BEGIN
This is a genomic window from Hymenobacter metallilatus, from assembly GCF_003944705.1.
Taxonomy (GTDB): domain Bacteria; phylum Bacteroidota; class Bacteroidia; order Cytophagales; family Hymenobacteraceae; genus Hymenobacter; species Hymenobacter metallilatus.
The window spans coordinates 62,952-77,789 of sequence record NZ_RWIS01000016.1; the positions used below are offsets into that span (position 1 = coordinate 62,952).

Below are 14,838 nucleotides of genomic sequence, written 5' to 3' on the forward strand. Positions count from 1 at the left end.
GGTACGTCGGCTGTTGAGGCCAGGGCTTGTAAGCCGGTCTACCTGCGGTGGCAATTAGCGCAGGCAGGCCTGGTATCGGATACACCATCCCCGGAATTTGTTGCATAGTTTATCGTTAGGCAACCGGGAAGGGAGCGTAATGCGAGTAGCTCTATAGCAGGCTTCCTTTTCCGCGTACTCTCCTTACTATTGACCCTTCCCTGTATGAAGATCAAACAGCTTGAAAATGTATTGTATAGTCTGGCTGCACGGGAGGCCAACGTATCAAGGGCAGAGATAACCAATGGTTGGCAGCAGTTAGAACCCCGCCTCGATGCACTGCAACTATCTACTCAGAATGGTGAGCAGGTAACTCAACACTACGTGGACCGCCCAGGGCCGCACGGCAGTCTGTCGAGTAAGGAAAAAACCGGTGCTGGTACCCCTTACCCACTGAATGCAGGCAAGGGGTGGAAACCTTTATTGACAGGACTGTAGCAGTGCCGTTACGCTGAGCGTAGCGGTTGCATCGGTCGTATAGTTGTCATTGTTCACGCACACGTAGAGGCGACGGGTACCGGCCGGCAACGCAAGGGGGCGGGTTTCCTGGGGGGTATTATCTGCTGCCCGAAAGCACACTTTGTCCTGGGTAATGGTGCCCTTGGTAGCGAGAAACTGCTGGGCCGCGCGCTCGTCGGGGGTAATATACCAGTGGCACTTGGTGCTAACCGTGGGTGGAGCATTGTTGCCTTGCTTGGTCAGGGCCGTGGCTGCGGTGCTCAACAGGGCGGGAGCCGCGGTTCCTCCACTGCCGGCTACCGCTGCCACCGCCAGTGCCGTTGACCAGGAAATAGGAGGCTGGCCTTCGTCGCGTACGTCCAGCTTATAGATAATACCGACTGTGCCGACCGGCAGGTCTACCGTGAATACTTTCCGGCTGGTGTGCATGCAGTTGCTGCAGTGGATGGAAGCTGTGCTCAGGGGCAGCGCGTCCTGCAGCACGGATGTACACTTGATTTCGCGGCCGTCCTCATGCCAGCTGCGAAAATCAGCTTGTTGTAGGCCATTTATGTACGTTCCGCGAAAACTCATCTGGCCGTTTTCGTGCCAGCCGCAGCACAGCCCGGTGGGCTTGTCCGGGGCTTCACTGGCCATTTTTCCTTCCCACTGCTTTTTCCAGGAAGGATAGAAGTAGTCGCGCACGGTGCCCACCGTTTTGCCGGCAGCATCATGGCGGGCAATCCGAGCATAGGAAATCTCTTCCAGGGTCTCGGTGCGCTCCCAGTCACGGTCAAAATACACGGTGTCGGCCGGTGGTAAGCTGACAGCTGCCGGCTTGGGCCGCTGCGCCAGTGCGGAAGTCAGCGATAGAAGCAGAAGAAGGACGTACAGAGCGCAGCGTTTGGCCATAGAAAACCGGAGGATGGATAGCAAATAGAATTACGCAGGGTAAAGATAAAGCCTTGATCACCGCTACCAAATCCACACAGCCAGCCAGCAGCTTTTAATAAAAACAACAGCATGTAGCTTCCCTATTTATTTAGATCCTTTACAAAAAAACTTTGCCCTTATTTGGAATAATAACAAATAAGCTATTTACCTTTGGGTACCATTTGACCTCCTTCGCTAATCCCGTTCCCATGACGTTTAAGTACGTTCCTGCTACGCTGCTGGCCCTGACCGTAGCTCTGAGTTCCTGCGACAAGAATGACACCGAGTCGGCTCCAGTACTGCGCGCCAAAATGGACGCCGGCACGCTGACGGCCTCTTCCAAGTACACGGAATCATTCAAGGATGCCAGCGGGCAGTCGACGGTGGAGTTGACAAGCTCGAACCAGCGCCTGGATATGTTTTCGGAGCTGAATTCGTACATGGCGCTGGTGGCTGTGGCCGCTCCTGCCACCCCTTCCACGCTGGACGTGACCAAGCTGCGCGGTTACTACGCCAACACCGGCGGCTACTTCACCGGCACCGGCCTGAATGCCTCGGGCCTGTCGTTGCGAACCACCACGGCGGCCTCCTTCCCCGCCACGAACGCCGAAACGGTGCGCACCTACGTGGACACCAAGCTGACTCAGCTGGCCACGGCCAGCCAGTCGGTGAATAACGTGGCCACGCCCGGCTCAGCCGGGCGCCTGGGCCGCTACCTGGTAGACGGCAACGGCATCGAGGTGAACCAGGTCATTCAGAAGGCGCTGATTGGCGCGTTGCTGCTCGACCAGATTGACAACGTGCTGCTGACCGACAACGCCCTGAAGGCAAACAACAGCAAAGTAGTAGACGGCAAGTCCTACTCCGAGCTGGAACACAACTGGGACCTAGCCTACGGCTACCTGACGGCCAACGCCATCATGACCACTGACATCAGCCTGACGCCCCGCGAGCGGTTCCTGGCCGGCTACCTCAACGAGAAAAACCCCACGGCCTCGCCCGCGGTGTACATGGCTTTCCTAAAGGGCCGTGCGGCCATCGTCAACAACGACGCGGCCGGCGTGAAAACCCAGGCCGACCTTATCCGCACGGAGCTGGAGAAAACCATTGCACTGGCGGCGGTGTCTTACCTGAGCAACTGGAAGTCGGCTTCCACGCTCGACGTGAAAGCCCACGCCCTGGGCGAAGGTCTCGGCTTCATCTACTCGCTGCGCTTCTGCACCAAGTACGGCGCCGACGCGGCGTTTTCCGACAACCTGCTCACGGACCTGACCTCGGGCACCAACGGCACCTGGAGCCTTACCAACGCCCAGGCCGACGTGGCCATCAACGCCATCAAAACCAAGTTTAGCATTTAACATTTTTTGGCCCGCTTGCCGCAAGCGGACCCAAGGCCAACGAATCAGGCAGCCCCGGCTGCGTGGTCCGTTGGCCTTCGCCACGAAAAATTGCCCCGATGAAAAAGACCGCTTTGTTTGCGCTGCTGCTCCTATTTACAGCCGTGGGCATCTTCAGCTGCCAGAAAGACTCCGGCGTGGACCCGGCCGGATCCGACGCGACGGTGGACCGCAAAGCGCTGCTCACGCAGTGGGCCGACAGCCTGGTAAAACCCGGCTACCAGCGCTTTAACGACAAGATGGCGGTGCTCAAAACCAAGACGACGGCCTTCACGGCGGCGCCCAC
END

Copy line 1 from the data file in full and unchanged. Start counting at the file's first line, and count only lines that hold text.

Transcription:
This is a genomic window from Hymenobacter metallilatus, from assembly GCF_003944705.1.